Medical Information in the Era of AI
The advent of generative AI could be a game-changing development for the field of medicine. Advanced capabilities of artificial intelligence to summarize text and generate high-level abstractions may offer assistance in an age where information overload is a major impediment to providing the care. The field of medicine is on the cusp of a transformative era. The remarkable capabilities of artificial intelligence to summarize text and generate abstractions hold immense potential to address the challenges posed by information overload. Healthcare professionals and patients alike are grappling with an overwhelming volume of data, hindering efficient care delivery. In this article, we explore how the power of generative AI can alleviate these burdens, enhance patient interaction, and augment decision-making in the medical domain.
Extraction of information
One of the most exciting outcomes of generative large language models such as GPT-3, underlying ChatGPT, is an astonishing ability to summarize text. Though this may seem like one of the most obvious uses of generative AI, the specific abilities of modern models offer unexpected capabilities such as contextual understanding. Given a complete text, ChatGPT can understand a text holistically, drawing connections between words, sentences, and paragraphs, but also between concepts and themes. The same model can perform these tasks in multiple languages and when fine-tuned (specifically trained) on data from a certain field, such as medical histories, produces summaries which are concise, informative, and of high quality.
Information overload has become a very real issue in the medical field. Access is virtually unlimited as the internet is a means for immediate and world-wide distribution of research, case studies, and patient information. This is without doubt beneficial overall, but we face a simple issue of volume. The National Institute of Health estimated that approximately 1.8 million articles are published every year as of 2014, a figure that has no doubt increased in the last decade. No convincing is necessary to show that this is an issue. Not because of the information itself, but because there is simply too much. Truly important information is undoubtedly lost on medical professionals who simply cannot read fast enough to account for the latest information. In another vein, as patient histories become digitized, the amount of information available for each patient will only grow as it becomes easier and easier to insert notes, medications, visit details. Now here lies a perhaps more pronounced issue. Patient histories are not something that can be missed but rather are a crucial piece of a healthcare provider's job which will only take more and more of their time as we stride into the digital age.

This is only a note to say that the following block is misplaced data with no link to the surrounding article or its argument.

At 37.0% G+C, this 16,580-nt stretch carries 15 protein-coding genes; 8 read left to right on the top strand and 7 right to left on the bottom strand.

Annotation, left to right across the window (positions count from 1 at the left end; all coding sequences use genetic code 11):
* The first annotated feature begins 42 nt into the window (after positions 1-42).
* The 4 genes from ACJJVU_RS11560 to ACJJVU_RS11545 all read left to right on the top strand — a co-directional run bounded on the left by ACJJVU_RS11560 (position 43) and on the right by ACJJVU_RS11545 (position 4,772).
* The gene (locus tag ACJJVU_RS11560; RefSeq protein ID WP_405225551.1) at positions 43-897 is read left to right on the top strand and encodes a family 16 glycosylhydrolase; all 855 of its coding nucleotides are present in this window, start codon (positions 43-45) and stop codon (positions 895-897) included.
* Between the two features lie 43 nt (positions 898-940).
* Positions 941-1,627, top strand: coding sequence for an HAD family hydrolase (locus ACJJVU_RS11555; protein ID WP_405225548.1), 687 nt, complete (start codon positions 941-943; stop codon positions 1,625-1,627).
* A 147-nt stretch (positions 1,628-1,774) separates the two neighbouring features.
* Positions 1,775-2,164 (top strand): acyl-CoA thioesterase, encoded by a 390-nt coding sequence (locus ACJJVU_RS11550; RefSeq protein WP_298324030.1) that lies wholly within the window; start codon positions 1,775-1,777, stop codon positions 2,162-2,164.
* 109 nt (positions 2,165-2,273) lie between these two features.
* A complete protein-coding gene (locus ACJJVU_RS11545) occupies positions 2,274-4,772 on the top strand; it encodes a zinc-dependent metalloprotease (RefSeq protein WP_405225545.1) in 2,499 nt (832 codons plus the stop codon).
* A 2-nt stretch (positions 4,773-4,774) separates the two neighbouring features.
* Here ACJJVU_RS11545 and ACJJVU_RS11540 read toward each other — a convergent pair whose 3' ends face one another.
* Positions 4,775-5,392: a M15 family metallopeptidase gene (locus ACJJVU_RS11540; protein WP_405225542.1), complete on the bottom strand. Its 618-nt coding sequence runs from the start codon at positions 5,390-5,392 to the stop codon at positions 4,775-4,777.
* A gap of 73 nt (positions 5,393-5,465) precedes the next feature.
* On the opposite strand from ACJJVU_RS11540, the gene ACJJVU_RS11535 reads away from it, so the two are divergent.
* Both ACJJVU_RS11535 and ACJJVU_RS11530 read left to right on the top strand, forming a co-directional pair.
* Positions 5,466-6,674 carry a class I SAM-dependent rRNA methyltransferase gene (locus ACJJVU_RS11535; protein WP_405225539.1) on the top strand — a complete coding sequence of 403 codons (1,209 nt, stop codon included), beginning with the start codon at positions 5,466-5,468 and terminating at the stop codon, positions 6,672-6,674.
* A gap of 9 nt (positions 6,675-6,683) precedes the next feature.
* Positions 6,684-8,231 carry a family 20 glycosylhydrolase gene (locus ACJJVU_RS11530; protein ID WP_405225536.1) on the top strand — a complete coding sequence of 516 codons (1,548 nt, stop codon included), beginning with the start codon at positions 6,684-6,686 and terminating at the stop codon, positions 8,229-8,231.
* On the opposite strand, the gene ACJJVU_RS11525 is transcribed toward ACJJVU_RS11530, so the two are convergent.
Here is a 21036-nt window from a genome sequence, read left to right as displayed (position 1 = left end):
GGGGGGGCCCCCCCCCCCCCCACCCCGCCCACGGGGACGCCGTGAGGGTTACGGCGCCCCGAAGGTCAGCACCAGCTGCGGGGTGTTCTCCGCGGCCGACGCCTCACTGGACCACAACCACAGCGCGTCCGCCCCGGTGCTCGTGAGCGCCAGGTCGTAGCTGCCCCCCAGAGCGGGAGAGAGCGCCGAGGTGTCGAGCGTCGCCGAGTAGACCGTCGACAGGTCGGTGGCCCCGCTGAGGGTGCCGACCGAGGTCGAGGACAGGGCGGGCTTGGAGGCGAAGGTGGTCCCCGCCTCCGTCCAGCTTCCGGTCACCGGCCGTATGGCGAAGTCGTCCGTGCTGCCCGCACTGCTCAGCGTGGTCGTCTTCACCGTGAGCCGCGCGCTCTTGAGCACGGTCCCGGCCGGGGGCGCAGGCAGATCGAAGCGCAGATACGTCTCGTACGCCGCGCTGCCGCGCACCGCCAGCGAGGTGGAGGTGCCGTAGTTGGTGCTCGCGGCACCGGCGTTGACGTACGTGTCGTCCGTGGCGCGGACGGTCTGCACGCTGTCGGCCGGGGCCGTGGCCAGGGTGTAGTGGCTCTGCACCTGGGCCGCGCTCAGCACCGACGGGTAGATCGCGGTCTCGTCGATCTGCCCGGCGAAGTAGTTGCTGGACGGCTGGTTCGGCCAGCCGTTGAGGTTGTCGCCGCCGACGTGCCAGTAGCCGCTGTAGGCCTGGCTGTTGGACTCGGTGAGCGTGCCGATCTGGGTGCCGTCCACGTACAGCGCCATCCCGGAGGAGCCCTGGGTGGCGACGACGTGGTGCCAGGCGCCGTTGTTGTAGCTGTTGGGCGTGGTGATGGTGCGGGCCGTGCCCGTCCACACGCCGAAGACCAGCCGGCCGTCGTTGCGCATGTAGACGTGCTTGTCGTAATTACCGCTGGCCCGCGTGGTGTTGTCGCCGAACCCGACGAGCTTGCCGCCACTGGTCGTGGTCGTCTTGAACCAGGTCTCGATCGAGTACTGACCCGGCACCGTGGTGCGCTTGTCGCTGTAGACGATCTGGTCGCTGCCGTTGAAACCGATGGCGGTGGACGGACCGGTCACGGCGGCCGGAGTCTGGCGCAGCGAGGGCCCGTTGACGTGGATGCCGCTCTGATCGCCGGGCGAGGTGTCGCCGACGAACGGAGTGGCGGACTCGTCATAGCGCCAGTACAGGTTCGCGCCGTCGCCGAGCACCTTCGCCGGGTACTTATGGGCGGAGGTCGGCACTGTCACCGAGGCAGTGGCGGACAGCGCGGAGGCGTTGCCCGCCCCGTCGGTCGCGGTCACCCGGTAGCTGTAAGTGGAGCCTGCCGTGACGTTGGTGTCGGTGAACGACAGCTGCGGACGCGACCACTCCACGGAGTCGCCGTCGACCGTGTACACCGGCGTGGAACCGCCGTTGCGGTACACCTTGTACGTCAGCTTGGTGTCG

Though this may seem somewhat apocalyptic, AI offers an answer. Generative AI’s ability to summarize seems to be the perfect response to the exponential increase in information available to medical professionals. Fine-tuning a model on a certain niche of research such as medicine has already been shown to produce effective and informative summaries from vast quantities of data. This along with context from patient histories appears to be an opportunity to create a chat bot to fill the role of a medical-informational repository. In the near future, the crucial task of patient-specific research and history updates could be as simple as referencing a summarization prompt in a chatbot such as ChatGPT to obtain a summary of the most relevant information for care. In theory, a system such as this offers a shift of the burden of research and patient history upkeep from the provider onto an algorithm leaving doctors to use their time for hands-on patient care or following up on research they know is relevant.
Exposure to extensive research and patient information may be difficult for healthcare professionals to handle, but perhaps there is another issue at hand. With the internet reaching every corner of the globe, patients themselves have the same access as healthcare professionals to endless research but perhaps even less direction or filter than doctors. Thus we run into a very similar issue of an overwhelming stream of information and perhaps few resources to combat misinformation online. Reading unconfirmed or unreviewed articles can create insecurity around the decisions of healthcare providers and overall to tension in the doctor patient relationship. Once again, perhaps generative AI can provide an answer. With the same access to modern research and the capability to contextualize information, generative AI offers a perfect liaison to the medical field. A well designed prompt may offer information with disclosures of disputed research. A prompt could also be written to give this information in an easily understood format with simple language. Medical jargon is not only difficult to understand but can often seem harsh and uncaring. Generative AI could be a perfect way to soften and package important information to best suit a patient’s personal situation.